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Quote:
isn't that also a disadvantage ? storage space clutters up living space ?


I was referring to the advantage of storage for e-books, and highlighting the point by mentioning that hardcopy books take up so much room in my home.

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"Ideology offers human beings the illusion of an identity, of dignity, and of morality while making it easier for them to part with them." - Václav Havel, "The Power of the Powerless," 1978


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SkinWalker
Post  Post subject: Re: book town  |  Posted: Sat Oct 15, 2011 1:07 pm
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I have a Kindle and I'm continually surprised at how much I rely on the print versions of books as well as the Kindle/PDF/Mobi version. The Kindle is convenient for reading while on the treadmill or driving -I can use the rudimentary text-to-voice. I like the Kindle' highlight feature, I can see what other people who bought the book think is important since it wirelessly updates highlights if you choose to have that feature on. And I like the ability to search for key-words and phrases since many indexes are insufficient.

But, if I own the print version, I'll generally do most of my reading on that. I like to write in margins (in pencil of course), even though I can put notes in my Kindle. I like seeing images and tables the way the author intended them, though there are some Kindle books that do a very good job of this.

And, for my figurine research, there's just no substitute for printed media. But, maybe the new Kindle Fire will sell me on it :-)

Finally, there's just something completely satisfying about browsing the stacks of a bookstore (preferably a small mom & pop store) or library. I like being surprised by what I find, intrigued by what I see, and tempted to spend far more than I should have after leafing through a text on ancient cultures, science, or literature.

I like them both and often take my kindle with me to the bookstore.


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marnixR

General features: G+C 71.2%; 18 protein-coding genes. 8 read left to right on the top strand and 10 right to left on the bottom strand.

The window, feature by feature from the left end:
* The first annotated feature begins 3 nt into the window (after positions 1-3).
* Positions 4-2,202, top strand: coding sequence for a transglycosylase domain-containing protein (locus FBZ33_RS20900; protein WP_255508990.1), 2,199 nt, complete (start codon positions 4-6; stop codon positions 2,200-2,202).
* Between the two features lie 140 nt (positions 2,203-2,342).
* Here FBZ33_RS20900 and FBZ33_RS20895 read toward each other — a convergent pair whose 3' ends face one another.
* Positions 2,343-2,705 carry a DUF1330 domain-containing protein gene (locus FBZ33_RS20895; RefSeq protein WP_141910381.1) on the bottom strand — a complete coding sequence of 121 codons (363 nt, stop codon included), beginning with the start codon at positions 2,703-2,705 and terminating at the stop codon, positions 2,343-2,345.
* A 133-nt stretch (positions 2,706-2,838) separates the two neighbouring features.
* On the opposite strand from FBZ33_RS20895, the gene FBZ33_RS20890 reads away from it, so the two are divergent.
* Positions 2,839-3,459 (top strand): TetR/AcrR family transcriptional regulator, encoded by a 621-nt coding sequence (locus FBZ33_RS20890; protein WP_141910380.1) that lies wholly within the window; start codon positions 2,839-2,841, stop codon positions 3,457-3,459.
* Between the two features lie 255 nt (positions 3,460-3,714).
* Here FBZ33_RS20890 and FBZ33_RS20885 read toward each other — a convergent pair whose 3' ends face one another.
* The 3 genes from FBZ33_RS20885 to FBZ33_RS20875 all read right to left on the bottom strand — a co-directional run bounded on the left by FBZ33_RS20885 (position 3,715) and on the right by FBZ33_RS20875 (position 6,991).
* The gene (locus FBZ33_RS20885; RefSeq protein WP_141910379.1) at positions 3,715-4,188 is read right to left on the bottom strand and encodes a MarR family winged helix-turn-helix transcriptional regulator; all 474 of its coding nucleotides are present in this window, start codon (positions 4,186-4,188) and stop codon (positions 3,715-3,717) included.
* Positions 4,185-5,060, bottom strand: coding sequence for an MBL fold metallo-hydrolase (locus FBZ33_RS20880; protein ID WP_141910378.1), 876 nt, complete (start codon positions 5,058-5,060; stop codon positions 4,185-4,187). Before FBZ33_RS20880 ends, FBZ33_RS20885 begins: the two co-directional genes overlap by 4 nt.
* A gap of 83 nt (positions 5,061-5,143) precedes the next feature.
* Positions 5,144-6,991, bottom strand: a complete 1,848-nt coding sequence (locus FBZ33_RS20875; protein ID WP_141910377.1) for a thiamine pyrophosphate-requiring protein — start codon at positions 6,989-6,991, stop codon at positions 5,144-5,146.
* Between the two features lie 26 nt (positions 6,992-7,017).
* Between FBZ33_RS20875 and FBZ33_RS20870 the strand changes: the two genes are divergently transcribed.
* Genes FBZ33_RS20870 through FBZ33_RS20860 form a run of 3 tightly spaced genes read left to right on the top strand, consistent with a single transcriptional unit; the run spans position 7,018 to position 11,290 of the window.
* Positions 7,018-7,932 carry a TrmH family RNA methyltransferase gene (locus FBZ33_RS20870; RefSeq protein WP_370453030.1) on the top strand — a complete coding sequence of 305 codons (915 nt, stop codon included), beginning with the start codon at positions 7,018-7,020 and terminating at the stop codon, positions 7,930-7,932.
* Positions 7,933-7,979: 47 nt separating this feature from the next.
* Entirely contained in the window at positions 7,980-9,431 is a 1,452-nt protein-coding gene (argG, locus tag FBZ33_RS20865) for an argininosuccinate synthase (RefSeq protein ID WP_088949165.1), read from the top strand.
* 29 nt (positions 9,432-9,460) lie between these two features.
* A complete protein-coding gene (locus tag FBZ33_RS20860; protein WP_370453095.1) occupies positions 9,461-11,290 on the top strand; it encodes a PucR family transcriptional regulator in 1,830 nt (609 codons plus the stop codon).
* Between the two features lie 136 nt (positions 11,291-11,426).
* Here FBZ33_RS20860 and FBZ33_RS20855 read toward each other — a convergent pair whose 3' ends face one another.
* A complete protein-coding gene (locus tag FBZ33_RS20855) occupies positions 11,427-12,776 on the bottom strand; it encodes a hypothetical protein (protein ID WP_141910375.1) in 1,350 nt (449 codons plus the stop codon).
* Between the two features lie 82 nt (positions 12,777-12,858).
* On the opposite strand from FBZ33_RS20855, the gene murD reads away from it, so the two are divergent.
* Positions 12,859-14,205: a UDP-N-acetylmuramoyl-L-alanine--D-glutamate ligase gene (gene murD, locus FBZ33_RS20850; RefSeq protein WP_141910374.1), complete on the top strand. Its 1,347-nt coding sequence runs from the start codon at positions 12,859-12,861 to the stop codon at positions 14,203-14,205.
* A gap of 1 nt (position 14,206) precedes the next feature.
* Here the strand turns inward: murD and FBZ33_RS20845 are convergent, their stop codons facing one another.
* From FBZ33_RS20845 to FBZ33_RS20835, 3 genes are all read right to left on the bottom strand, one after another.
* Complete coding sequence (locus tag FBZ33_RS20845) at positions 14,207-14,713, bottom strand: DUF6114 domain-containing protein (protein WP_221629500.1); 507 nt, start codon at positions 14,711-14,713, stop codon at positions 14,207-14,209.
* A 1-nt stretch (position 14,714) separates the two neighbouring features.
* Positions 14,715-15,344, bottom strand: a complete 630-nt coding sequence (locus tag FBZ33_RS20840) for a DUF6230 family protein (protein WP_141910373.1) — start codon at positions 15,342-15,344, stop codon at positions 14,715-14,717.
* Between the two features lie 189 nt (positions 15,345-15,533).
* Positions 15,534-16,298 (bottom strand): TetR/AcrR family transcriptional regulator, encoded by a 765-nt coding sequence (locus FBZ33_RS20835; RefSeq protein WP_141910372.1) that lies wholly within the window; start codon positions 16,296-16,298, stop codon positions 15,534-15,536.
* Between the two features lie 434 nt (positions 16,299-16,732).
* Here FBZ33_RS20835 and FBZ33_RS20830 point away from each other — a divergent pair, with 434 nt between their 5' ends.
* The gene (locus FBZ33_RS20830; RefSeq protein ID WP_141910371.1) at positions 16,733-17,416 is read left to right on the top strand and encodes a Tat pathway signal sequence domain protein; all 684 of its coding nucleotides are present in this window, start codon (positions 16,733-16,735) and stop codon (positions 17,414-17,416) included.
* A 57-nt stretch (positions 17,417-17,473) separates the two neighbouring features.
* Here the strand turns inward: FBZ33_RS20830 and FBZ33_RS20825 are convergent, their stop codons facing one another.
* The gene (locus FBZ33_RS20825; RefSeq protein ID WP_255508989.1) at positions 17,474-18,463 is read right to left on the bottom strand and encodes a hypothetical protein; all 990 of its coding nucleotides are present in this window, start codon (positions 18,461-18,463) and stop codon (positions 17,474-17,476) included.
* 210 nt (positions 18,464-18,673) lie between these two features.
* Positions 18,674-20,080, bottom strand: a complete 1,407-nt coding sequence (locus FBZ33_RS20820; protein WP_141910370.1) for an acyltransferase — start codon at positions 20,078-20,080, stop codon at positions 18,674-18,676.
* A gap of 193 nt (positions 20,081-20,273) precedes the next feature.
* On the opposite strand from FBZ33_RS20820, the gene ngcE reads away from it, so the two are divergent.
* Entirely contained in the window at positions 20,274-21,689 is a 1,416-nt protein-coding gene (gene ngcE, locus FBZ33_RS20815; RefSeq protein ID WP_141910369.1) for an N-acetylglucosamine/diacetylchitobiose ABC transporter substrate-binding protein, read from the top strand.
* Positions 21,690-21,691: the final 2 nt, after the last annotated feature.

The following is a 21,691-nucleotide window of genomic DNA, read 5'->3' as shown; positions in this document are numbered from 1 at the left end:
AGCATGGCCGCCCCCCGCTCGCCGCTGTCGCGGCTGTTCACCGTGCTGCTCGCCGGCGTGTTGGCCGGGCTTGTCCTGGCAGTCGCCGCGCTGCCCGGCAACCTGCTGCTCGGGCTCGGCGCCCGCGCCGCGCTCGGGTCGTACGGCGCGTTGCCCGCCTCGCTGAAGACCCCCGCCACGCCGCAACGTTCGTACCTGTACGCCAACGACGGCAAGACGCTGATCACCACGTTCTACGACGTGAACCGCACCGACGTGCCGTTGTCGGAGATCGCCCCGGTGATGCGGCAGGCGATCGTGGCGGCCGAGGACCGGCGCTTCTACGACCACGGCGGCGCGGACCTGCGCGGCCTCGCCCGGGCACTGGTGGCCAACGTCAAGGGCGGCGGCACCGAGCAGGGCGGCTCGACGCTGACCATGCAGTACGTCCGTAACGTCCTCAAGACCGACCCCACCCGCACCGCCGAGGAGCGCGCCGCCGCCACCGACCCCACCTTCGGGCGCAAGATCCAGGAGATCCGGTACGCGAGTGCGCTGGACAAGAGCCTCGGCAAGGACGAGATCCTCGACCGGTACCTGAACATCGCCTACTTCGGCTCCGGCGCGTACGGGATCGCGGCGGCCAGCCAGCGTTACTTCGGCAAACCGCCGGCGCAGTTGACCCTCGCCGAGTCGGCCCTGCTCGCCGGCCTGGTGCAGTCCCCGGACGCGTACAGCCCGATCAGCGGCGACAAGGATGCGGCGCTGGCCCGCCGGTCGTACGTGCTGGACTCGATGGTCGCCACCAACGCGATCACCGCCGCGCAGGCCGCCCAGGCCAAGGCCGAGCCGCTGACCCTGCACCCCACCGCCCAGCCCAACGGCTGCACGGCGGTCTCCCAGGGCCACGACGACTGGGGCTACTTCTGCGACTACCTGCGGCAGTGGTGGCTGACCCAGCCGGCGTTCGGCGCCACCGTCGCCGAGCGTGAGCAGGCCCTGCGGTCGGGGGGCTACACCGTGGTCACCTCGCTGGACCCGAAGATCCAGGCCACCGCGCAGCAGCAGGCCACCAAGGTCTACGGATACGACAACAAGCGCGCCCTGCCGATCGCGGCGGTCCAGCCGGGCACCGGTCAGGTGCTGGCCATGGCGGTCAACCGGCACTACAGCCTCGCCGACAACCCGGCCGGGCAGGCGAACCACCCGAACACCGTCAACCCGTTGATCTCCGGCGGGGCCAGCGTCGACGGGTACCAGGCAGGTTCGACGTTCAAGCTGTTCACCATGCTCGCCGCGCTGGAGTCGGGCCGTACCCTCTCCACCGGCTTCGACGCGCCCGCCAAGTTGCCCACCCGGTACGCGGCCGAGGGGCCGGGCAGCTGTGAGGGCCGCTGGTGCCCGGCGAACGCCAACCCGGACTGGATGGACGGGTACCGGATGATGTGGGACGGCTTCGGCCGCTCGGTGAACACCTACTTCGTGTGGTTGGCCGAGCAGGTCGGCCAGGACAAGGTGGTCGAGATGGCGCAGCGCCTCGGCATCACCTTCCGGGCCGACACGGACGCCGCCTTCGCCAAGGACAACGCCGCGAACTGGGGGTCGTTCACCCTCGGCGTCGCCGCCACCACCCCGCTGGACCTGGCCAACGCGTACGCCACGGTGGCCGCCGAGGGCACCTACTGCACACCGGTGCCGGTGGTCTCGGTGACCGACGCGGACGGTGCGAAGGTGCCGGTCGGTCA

Post  Post subject: Re: book town  |  Posted: Sun Nov 13, 2011 7:30 pm
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i wonder how public libraries would handle something like a kindle ?
i'm sure someone has already mulled over plans for temporarily placing a read-only copy onto a kindle as part of a public library loan scheme

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iNow
Post  Post subject: Re: book town  |  Posted: Sun Nov 13, 2011 7:35 pm
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marnixR wrote:
i wonder how public libraries would handle something like a kindle ?
i'm sure someone has already mulled over plans for temporarily placing a read-only copy onto a kindle as part of a public library loan scheme

Indeed, they already have something like that in place where I live. The library purchases the ecopy, then you get a library card and download the book to your kindle, wherein it automatically expires after a given time period (like 10 days), and is then freed to someone else who wants to check it out. It's a lot like a licensing system, and users who want to read it are queued up on a waitlist. The next in line is notified when the previous borrower has finished. It's a supremely great deal for people who love to read and are low on cash, as all you need to cover is the few bucks for a library card and you can read all year round.

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marnixR
Post  Post subject: Re: book town  |  Posted: Sun Nov 13, 2011 7:46 pm
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you see, i got a few of my coding books at work so that the other people in the office can peruse them if they want to
i wonder what i would do if i had them on a kindle and wanted other people to have access to them
as it is now, the paper copies are mine, and mine to decide who to give access to - would i have that same option with a kindle ?

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iNow
Post  Post subject: Re: book town  |  Posted: Sun Nov 13, 2011 10:52 pm
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AFAIK, not yet, no (but I'm hardly an expert on Kindle technology). Sounds like you want it to serve as a shared drive from which people can download materials.

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marnixR
Post  Post subject: Re: book town  |  Posted: Mon Nov 14, 2011 7:18 am
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or at least be able to peruse the content without having to be in the possession of my kindle

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marnixR
Post  Post subject: Re: book town  |  Posted: Fri Dec 30, 2011 8:59 pm
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maybe i'll be able to report first- or second-hand from people that use Kindles - bought one each for both our children

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marnixR
Post  Post subject: Re: book town  |  Posted: Mon Sep 16, 2013 7:42 pm
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marnixR wrote:
just an idle thought that occurred to me : what would happen to their business model if every book only existed electronically ?


only 2 years on and the answer is becoming more clear : Hay-on-Wye v Amazon: Politicians join fight to stop closure of bookshops in historic town

2 weekends ago i was in Hay-on-Wye and have seen with my own eyes that 3 prominent bookshops in the main street have now closed
maybe the big bookshop chains will be ok, but these small shops need protecting, seeing how they probably pay as much tax as thieving Amazon

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"Reality is that which, when you stop believing in it, doesn't go away." (Philip K. Dick)
"Someone is WRONG on the internet" (xkcd)